Warning: significant “white whine” follows…
I travel a lot in my job. This, in itself, is not a problem. I like both my job and travel. The distances are rarely significant – last year was an exception, with jaunts to Poland, Spain and Switzerland. Usually, it’s within the UK or just as far as Ireland.
All good so far.
The plusses include getting to meet new people, do interesting work with interesting clients and shake up the work routine. And the odd addition to my air miles account isn’t too bad either.
As I sit in this less-than-salubrious hotel room in Cheltenham, I’m wondering if the plusses still outweigh the minuses.
Over the decade I’ve been traveling as part of my job, I’m amazed that certain challenges have yet to be addressed by hotels. They are, in the order in which they occurred to me in my uncomfortable hotel bed last night:
Why do you insist that, despite an online booking containing enough of my personal information to clone my identity twice over, I repeat this all in person at check-in, signing your badly printed form and giving you the same information all over again?
Name, address, telephone number etc. It’s pointless repetition and does nothing to welcome me to your establishment. It just serves to delay me in getting to my room and getting into bed. Just let me give you a credit card and give me a key in return. And if I’ve stayed with you before, don’t even think about asking me to write out my address details again.
Why are your room service menus so limited in scope and provision of healthy food? Oh yes, I can get a Chicken Tikka Masala 24hours a day, 7 days a week…but replacing chips with a salad is a Herculean task that seems to be beyond your meagre grasp of kitchen operations. Many people like things such as…vegetables and fruit. A half a tomato and limp lettuce does not constitute a “side salad”.
Why (oh why!) do you still have rooms with adjoining doors? Who in 2014 requires this? They all leak sound like a sieve and provide me with a running commentary of what my hotel neighbours are up to. Admittedly, sometimes this is hilarious, but mostly it just prevents me from getting to sleep. Or wakes me up half way through the night.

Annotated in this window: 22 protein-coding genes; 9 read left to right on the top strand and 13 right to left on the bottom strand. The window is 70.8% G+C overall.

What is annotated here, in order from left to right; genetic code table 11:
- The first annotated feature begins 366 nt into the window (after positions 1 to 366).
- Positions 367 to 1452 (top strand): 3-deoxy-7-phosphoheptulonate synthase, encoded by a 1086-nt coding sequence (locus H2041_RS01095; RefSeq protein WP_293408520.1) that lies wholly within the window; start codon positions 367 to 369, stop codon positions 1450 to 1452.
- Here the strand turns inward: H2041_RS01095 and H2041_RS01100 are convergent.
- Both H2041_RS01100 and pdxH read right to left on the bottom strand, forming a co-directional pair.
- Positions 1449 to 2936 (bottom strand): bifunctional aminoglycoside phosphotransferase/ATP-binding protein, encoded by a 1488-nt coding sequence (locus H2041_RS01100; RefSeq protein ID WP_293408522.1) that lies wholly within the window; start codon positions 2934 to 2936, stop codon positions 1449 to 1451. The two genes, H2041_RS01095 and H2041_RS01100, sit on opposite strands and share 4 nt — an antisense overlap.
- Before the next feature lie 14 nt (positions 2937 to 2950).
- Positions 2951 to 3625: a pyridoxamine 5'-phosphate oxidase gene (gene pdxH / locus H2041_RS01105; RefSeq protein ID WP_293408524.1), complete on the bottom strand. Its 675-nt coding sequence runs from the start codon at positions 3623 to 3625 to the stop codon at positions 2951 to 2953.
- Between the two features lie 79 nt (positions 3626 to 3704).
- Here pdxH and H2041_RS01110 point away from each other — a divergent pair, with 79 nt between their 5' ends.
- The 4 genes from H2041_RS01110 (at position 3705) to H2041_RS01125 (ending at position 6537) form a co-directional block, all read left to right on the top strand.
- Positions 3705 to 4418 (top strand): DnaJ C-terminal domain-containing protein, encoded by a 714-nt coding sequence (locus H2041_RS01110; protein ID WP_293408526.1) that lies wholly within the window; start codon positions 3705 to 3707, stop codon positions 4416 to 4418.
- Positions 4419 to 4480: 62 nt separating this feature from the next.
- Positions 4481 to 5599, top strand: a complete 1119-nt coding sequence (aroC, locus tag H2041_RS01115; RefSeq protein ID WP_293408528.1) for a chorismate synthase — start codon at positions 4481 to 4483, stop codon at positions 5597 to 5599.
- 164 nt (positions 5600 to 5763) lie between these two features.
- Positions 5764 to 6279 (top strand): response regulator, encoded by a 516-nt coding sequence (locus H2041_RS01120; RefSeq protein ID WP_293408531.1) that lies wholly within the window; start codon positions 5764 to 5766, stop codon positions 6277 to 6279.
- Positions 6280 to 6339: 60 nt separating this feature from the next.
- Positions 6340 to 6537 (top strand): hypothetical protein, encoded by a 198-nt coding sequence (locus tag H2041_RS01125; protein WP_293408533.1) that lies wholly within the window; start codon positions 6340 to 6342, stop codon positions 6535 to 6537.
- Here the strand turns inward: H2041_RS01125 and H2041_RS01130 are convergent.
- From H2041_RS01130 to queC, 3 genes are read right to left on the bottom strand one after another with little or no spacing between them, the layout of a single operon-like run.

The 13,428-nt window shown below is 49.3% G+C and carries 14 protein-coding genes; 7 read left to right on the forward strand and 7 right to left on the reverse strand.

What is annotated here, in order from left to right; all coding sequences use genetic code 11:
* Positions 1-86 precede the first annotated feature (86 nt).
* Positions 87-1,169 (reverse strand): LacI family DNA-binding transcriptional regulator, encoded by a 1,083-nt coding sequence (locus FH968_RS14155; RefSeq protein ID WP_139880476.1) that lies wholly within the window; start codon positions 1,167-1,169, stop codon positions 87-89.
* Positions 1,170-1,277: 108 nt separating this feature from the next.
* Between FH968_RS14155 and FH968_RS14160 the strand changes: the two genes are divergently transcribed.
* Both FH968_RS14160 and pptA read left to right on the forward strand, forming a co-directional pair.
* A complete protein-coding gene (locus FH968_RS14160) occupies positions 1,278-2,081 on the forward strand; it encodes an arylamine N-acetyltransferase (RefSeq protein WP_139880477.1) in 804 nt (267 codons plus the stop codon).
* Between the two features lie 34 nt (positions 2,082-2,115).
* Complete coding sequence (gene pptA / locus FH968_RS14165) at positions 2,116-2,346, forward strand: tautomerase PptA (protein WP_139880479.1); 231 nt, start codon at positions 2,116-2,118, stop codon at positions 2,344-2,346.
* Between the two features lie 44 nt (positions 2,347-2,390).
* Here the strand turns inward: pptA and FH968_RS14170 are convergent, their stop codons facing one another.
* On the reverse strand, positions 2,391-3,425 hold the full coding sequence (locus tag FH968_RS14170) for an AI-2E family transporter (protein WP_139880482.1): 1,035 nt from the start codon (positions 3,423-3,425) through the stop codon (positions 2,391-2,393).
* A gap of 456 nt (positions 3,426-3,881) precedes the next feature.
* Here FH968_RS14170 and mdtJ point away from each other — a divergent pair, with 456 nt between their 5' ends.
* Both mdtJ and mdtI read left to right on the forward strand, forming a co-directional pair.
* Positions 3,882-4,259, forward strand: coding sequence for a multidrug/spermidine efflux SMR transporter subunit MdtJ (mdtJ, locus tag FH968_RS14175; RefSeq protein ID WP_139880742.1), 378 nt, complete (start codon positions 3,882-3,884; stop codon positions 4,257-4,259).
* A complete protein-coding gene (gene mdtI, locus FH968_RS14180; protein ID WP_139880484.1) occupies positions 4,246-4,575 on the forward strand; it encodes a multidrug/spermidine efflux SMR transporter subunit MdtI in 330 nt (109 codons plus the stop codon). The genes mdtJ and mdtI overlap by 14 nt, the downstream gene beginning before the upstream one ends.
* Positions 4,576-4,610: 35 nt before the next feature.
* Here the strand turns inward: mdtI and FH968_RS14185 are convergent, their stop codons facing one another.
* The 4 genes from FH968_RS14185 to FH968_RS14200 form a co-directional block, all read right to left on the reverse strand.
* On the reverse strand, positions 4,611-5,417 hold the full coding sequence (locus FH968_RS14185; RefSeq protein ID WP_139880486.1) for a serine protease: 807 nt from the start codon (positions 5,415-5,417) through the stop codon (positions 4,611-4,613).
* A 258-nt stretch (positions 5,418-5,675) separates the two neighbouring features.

Why do your bathrooms overflow with safety warnings about the temperature of the hot water and the (apparently lethal) temperature of the towel rail? If the water can scald, what not change your boiler? If the towel rail is “dangerously hot”, why not get rid of it?
The savings could be spent on pillows that support the heads and necks of your guests, maybe?
We own various electronic devices. Some of us have many of them. We need electricity to make them work. Please, please, please think about providing more than one electric socket per room. The average business traveller would like to charge his/her mobile phone and laptop at the same time.
I know, right? Crazy. Don’t leave us to move furniture around just to access your electricity.
Stop lying about the wifi. Don’t tell me you have free wifi but wait until I check in to point out it’s only available in the foyer. Not in my room. Don’t say you have wifi if it only reaches rooms on the ground floor.
Don’t say you have wifi if it falls over if more than two people try to read the BBC News website at the same time.
To be clear, not all hotels fall down on all these points. And this year, I’ve stayed in some amazing hotels. But none of them were in the UK. The Hilton in Tokyo and the Gran Melia Fenix in Madrid were fantastic. Most of my stays lately, however, have been in less impressive venues. Made all the worse by the attitude from staff who make you feel about as welcome as a fart in a spacesuit.
Maybe, when I have time, I’ll move on to airlines. But this post has served its cathartic purpose and my room service is set to arrive any minute.
So it’s time to brace myself for that culinary delight…